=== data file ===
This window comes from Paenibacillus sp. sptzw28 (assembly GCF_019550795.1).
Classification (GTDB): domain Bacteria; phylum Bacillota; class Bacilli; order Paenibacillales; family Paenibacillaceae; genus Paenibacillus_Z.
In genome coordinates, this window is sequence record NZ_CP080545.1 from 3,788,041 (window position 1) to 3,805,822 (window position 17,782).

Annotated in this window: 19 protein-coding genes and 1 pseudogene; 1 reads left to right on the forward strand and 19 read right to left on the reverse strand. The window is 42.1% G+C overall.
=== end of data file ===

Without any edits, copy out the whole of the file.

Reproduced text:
This window comes from Paenibacillus sp. sptzw28 (assembly GCF_019550795.1).
Classification (GTDB): domain Bacteria; phylum Bacillota; class Bacilli; order Paenibacillales; family Paenibacillaceae; genus Paenibacillus_Z.
In genome coordinates, this window is sequence record NZ_CP080545.1 from 3,788,041 (window position 1) to 3,805,822 (window position 17,782).

Annotated in this window: 19 protein-coding genes and 1 pseudogene; 1 reads left to right on the forward strand and 19 read right to left on the reverse strand. The window is 42.1% G+C overall.